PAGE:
From this incident, I learned the importance of a proper brief, asking the right questions, matching expectations and soliciting feedback throughout the process. These lessons made me a better consultant and a better supervisor and team player.

Describe a situation where you had to work jointly with others to achieve a common goal. What did you learn from the experience? (up to 200 words)

I was assigned as a consultant to a project team looking at reducing insurance claim cycle time. The team was comprised of an additional consultant who together we had to review the analysis done by an analyst, draw conclusions and prepare the presentation with our proposed solution for the project manager to deliver.

The analyst was relatively young. Although an experienced consultant already trained him on a previous project, his lack of experience showed and some of his deliverables fell short of expectations.

I offered to re-distribute the work. While the second consultant and the PM would focus on the proposed solution and the presentation, I would mentor the analyst and focus on analyzing existing processes. The team agreed, knowing that we would have to put extra time in order to save the project.

I reviewed with the analyst the required deliverables and we performed the analysis together while ensuring he understands the requirements for future engagements.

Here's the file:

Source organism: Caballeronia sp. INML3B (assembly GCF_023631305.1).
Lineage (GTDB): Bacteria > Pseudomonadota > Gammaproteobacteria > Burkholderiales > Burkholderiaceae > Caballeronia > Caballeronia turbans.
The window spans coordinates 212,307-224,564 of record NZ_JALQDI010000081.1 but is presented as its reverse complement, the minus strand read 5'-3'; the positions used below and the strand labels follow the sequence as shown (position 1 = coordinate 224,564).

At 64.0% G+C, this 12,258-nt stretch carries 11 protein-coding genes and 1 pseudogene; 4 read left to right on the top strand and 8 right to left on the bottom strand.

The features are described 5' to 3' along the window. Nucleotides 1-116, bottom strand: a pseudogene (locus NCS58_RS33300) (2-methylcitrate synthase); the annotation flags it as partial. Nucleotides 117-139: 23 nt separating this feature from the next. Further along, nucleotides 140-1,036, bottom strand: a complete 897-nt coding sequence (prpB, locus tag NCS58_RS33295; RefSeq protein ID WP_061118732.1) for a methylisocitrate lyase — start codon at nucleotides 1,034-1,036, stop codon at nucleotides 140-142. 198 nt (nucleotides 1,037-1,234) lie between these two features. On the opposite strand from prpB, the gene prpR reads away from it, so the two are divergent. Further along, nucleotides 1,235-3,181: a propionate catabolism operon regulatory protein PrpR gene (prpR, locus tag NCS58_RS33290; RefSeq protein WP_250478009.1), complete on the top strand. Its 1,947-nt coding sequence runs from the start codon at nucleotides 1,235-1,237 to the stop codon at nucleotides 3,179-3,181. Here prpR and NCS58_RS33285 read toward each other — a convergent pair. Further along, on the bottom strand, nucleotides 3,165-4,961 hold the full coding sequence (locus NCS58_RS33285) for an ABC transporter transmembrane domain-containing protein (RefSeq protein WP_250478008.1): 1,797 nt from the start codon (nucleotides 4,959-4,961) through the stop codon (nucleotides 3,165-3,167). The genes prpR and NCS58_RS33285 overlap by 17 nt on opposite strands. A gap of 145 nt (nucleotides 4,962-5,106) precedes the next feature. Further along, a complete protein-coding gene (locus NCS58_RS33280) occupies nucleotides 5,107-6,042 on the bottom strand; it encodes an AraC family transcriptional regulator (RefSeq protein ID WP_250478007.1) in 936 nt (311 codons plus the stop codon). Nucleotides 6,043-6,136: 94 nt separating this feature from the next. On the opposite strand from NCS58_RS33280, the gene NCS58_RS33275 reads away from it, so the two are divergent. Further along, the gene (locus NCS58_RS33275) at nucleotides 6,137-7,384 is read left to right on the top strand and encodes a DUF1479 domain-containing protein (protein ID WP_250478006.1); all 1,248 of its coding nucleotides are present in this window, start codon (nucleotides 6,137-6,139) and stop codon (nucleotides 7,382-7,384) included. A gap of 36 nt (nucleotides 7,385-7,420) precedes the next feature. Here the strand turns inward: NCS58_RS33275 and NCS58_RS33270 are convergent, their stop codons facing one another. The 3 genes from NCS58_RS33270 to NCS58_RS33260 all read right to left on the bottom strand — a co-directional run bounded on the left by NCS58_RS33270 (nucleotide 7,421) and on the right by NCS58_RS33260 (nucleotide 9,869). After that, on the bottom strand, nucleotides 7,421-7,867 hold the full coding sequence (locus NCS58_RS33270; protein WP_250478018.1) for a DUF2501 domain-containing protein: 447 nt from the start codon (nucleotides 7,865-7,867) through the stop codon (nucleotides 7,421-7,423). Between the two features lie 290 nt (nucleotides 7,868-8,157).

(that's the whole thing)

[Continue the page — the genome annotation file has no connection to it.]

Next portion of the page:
Eventually, the client accepted our recommendations and the insurance claim cycle time improved by 15% as anticipated. It was extremely satisfying to see the benefit of real team work. I learned the importance of clear guidance, mutual support, and flexibility in task assignment…Continue Reading Here

Cambridge Judge MBA Interviews


The whole admission process at Cambridge is far more pleasant than at other schools. The admissions staff are great and, rather than being treated like a number, they seem to know all the applicants and their stories without hesitating. Similarly, I really enjoyed the interview process. It is more about showing you the school than grilling you.

Before the interview day, they ask you to join a secret Facebook group of current students and people who have been accepted from previous rounds, where people introduce themselves etc. It was a bit cringe-worthy at times, but good to see who else was in the running. Cambridge sets up a dinner at one of the colleges for Sunday night and somebody organised informal drinks prior to that through the Facebook group.

The dinner was really good, with current students at each table, and it was a really comfortable way to get to know people. Afterwards, we went for a quick drink in the college bar. Everybody stays in Cambridge on the Sunday night, as it is an early start on Monday. First up on Monday is the interview, where one of the faculty talks to you about your application. My interviewer was pretty quiet, but kept asking questions to keep things moving. My GMAT score was good, but heavily swayed towards verbal, so he asked about my proficiency with numbers and whether I would be able to keep up with what is a very fast moving and academically-challenging programme. There was no difficult quant question, as some had suggested. Once he was happy with that, he dug a little deeper into the periphery of my essay questions. There weren’t any questions around why I wanted to go to Cambridge, but I slipped a bit of that in at the end through my questions to him. I didn’t really hit it off with my interviewer and it didn’t feel like the interview went brilliantly, but it was a perfectly pleasant experience….Continue Reading Here